Subsisting, as many of us do, on a daily diet of angled buildings and neighborhood grid patterns, can lead to a default definition of humanity as fundamentally square. We navigate right angles from our first steps to the bathroom in the morning to the four way stop we cycle through on the way home from work. If our built environment is an expression of who we are as a species, we might assume our kind are markedly linear and composed of angled planes.
Shinichi Maruyama‘s nudes strip the angles off our bodies, documenting that as we move, we embody patterns that flow deeper than the squares that define modern culture. His composites of 10,000+ stills of human dancers fluttered through design and photography blogs late in 2012, earning thousands of “likes.” But what is it, exactly, that so many of us like about these images?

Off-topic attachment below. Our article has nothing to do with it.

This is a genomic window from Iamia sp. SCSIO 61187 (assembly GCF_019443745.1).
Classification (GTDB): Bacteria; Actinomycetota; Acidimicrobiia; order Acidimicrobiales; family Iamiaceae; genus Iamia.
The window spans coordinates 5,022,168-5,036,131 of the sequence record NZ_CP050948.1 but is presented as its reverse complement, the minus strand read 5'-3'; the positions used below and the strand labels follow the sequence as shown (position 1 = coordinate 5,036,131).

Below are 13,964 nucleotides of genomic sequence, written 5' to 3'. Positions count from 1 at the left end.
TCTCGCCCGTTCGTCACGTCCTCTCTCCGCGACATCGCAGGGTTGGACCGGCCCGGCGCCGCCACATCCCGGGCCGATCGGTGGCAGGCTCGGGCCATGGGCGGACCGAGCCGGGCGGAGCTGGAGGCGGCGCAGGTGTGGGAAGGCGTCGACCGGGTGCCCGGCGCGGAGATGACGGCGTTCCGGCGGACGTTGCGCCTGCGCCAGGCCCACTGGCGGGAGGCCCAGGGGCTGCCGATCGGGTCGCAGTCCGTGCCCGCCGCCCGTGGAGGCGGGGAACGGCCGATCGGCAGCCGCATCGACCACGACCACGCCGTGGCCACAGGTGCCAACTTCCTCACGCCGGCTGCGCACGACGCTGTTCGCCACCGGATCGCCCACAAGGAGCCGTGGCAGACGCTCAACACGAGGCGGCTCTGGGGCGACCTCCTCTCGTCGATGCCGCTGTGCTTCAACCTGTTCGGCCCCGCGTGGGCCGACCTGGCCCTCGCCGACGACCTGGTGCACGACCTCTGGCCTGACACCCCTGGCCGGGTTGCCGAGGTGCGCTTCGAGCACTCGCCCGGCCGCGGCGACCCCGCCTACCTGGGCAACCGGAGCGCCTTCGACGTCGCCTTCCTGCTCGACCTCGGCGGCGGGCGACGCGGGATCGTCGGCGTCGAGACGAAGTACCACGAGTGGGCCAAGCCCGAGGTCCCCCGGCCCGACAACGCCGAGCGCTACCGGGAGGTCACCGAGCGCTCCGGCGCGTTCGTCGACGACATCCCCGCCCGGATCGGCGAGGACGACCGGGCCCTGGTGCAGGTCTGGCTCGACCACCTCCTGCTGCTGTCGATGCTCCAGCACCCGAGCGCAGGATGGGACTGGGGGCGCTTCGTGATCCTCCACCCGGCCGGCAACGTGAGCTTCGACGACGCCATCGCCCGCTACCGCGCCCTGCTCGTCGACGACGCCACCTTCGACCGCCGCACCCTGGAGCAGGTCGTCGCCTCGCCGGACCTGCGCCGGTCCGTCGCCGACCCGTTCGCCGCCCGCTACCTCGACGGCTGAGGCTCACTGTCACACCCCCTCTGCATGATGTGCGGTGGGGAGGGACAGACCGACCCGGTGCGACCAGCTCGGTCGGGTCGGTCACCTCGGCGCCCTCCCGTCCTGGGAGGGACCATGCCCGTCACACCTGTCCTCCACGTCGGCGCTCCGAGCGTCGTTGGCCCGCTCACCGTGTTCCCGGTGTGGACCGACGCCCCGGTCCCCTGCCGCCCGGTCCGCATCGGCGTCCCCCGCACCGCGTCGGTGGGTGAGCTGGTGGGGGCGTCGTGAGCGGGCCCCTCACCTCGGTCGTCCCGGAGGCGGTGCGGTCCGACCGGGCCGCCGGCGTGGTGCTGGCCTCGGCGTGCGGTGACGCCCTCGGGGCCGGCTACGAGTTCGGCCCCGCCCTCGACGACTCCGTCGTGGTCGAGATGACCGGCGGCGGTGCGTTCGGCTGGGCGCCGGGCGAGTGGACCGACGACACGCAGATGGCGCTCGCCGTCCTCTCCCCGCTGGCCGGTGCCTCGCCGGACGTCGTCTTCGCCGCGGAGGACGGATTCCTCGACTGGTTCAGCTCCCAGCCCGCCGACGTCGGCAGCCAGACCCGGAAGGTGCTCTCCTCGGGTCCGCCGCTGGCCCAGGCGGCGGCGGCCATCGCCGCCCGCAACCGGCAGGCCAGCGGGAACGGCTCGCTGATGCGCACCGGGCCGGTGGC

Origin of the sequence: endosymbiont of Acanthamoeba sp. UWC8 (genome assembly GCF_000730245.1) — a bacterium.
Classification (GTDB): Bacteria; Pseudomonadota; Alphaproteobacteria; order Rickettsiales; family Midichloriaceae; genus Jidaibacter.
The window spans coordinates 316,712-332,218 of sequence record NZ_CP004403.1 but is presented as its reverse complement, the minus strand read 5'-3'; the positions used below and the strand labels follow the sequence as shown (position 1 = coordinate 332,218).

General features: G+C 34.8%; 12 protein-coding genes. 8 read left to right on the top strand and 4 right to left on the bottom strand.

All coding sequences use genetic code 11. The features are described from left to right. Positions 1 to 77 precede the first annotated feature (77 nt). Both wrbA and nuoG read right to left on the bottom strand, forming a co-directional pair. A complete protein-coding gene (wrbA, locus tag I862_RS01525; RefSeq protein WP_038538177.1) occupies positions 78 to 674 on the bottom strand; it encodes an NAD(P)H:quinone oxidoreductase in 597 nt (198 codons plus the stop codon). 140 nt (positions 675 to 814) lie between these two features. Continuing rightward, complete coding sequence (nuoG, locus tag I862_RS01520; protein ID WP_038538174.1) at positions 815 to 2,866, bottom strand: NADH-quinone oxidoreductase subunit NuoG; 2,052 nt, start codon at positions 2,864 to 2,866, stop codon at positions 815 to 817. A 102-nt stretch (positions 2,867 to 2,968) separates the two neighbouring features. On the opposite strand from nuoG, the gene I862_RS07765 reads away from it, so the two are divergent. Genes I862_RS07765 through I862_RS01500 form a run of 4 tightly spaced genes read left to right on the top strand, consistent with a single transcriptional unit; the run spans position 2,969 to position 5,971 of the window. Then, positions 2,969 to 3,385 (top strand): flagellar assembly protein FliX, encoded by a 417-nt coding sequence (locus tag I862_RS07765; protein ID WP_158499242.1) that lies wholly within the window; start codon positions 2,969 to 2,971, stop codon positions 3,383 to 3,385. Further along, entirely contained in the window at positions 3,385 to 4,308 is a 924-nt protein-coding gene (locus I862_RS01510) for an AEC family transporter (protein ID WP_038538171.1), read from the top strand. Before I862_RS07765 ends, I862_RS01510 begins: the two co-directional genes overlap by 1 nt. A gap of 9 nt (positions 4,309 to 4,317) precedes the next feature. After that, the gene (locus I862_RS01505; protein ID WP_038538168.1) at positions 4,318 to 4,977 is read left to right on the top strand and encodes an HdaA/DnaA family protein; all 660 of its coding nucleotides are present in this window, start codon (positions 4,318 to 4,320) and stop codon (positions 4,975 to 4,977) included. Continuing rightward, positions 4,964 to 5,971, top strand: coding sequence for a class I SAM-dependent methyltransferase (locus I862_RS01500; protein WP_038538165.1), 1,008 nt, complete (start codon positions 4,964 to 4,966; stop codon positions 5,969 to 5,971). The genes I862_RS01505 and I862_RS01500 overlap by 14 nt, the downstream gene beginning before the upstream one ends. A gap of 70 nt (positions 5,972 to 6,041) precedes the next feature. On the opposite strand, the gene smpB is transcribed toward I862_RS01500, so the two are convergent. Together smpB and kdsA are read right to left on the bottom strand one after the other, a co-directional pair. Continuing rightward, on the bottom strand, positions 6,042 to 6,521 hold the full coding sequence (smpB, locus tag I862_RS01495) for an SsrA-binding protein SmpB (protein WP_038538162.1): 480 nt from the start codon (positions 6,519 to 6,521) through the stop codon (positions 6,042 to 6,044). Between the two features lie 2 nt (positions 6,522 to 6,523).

The biophilia hypothesis states that we have an innate love of other living things. It follows that we also have an inherent fondness for the patterns that give rise to those living systems. The circle may be one of the most pervasive shapes in our universe, and Maruyama’s work exposes that shape expressing itself through our bodies. We see that even as we are moving through the grids of our culture, we are drawing circles with our limbs that even conscious effort could not disavow. We are always tracing something that neither begins nor ends, down beneath our clothes, without need of conscious thought.